Shocking. Another electric car recall.

Earlier this month we talked about the various problems being experienced by car and automotive component manufacturers who had received taxpayer dollars to put “greener” vehicles on the road. The question also arose as to whether or not the White House was playing politics with a potentially deadly safety concern, as some batteries in these electric cars were demonstrating an annoying tendency to go up in flames.

One of the manufacturers was, as we noted, at least producing a few cars, though… Fisker Automotive. (Of course, they were making them in Finland.) Well, the revolutionary company is back in the news again.

Electric car company that received a $529M federal loan recalls vehicles

An electric vehicle manufacturer that received a $529 million loan from the Energy Department is recalling 239 vehicles.

The Transportation Department’s National Highway Traffic Safety Administration (NHTSA) said Thursday that the company, Fisker Automotive, will recall its Karma vehicles made between July 1, 2011, and Nov. 3, 2011, because of a faulty electric battery component that could cause a fire.

“Within the high-voltage battery, certain hose clamps may have been positioned incorrectly during assembly. If positioned incorrectly, the batter compartment cover could interfere with the hose clamps, potentially causing a coolant leak from the cooling hose,” NHTSA said in its recall notice Thursday.

“If coolant enters the battery compartment, an electrical short could occur possibly resulting in a fire.”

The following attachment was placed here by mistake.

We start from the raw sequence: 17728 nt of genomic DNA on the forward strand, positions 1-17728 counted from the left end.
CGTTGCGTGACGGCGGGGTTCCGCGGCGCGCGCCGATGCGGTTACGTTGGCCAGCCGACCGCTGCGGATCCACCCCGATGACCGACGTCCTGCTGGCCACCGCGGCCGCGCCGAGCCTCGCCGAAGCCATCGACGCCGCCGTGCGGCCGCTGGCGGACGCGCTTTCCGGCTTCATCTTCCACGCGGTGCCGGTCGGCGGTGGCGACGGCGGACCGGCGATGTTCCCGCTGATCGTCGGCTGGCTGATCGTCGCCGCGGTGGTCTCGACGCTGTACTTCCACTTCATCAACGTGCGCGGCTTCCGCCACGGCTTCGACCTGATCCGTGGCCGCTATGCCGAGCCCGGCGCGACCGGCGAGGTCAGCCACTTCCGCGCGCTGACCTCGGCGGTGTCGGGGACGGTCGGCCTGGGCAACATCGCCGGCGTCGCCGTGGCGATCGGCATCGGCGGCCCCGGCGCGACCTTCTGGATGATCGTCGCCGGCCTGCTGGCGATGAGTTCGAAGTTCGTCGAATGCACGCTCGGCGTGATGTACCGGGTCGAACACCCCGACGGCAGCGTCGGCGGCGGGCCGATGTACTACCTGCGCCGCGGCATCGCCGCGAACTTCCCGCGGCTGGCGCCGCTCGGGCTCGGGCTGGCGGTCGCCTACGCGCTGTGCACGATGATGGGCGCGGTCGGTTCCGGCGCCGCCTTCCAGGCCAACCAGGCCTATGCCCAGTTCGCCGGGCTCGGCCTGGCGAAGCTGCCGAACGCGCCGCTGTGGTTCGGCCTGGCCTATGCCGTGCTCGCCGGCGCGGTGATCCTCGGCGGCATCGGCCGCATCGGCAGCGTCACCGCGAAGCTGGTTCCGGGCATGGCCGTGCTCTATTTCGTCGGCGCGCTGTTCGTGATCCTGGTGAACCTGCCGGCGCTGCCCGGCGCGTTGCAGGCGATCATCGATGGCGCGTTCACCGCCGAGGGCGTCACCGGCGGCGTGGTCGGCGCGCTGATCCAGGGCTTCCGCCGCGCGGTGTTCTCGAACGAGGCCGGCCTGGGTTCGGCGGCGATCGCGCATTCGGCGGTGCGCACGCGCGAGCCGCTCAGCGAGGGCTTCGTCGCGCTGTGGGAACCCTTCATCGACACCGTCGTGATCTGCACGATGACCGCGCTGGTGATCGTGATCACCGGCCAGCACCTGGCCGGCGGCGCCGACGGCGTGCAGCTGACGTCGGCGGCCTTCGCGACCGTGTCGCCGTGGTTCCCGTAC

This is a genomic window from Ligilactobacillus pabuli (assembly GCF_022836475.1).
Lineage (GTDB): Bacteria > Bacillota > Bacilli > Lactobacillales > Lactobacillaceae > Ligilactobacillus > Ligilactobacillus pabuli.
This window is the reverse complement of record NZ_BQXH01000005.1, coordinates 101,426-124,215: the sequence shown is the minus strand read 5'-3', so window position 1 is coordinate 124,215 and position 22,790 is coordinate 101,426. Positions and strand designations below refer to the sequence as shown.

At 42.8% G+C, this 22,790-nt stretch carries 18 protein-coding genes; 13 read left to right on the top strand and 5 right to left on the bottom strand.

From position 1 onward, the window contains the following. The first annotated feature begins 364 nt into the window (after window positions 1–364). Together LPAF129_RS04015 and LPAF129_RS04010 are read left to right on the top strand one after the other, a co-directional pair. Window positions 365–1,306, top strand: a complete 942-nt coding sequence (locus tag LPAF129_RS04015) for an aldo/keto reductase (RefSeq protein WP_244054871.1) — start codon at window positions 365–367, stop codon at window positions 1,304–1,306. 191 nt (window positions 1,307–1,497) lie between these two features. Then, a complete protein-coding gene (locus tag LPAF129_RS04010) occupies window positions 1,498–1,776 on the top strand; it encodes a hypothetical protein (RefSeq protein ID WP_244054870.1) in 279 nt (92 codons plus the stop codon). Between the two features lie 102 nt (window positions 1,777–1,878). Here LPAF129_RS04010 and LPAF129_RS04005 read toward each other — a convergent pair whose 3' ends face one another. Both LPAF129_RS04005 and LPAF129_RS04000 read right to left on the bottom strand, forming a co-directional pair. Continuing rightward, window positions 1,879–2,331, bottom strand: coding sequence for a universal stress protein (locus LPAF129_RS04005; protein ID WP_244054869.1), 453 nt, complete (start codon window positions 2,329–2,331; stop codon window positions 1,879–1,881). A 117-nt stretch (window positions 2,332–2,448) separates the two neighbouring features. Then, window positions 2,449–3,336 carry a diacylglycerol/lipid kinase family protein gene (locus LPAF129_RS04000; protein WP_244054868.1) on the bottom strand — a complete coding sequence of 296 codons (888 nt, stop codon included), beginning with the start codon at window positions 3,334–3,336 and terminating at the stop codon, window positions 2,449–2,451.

It’s a tough call to say which carries more irony here: the fact that they named their car “Karma” or the name of the company itself. (For those not familiar, the Urban Dictionary definition of “fisking” notes: The word is derived from articles written by Robert Fisk that were easily refuted, and refers to a point-by-point debunking of lies and/or idiocies. )

If and when alternate technology vehicles are ready for market and financially viable for the consumer, they will flourish if the demand exists for them and the price point is tolerable for drivers. But the “up in smoke” results of these experiments in Washington picking winners and losers on the taxpayer dime is instructive, if expensive. A123 Systems received $380 million of your money to produce batteries for cars and was also supposed to produce a lot of jobs. Instead, they’ve laid off a large portion of their workforce. A second battery maker, EnerDel, cashed in to the tune of $118 million in the form of a federal grant to make batteries for Think. They are now bankrupt. The list goes on from there.

Is anyone listening? And will they remember these stories next November?